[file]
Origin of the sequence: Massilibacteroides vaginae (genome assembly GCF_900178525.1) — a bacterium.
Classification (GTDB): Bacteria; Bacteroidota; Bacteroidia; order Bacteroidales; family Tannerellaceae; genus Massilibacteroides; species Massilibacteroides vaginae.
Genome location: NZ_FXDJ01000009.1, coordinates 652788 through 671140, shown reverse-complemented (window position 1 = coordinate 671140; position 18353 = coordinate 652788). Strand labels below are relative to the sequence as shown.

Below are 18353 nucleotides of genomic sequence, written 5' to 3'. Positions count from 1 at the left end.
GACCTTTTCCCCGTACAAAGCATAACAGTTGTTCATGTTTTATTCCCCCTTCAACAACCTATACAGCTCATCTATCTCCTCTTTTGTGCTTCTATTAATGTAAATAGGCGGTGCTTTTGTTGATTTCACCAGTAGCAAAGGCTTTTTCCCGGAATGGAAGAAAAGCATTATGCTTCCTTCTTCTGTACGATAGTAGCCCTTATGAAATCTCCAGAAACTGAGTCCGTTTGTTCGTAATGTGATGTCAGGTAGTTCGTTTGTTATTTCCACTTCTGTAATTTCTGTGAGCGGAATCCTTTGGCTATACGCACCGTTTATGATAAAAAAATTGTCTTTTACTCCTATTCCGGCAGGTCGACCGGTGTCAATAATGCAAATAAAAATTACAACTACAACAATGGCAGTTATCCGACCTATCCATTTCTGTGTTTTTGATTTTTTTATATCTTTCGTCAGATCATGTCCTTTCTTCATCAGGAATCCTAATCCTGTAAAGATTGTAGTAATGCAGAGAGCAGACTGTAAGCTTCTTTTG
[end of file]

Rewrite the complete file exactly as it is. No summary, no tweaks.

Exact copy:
Origin of the sequence: Massilibacteroides vaginae (genome assembly GCF_900178525.1) — a bacterium.
Classification (GTDB): Bacteria; Bacteroidota; Bacteroidia; order Bacteroidales; family Tannerellaceae; genus Massilibacteroides; species Massilibacteroides vaginae.
Genome location: NZ_FXDJ01000009.1, coordinates 652788 through 671140, shown reverse-complemented (window position 1 = coordinate 671140; position 18353 = coordinate 652788). Strand labels below are relative to the sequence as shown.

Below are 18353 nucleotides of genomic sequence, written 5' to 3'. Positions count from 1 at the left end.
GACCTTTTCCCCGTACAAAGCATAACAGTTGTTCATGTTTTATTCCCCCTTCAACAACCTATACAGCTCATCTATCTCCTCTTTTGTGCTTCTATTAATGTAAATAGGCGGTGCTTTTGTTGATTTCACCAGTAGCAAAGGCTTTTTCCCGGAATGGAAGAAAAGCATTATGCTTCCTTCTTCTGTACGATAGTAGCCCTTATGAAATCTCCAGAAACTGAGTCCGTTTGTTCGTAATGTGATGTCAGGTAGTTCGTTTGTTATTTCCACTTCTGTAATTTCTGTGAGCGGAATCCTTTGGCTATACGCACCGTTTATGATAAAAAAATTGTCTTTTACTCCTATTCCGGCAGGTCGACCGGTGTCAATAATGCAAATAAAAATTACAACTACAACAATGGCAGTTATCCGACCTATCCATTTCTGTGTTTTTGATTTTTTTATATCTTTCGTCAGATCATGTCCTTTCTTCATCAGGAATCCTAATCCTGTAAAGATTGTAGTAATGCAGAGAGCAGACTGTAAGCTTCTTTTG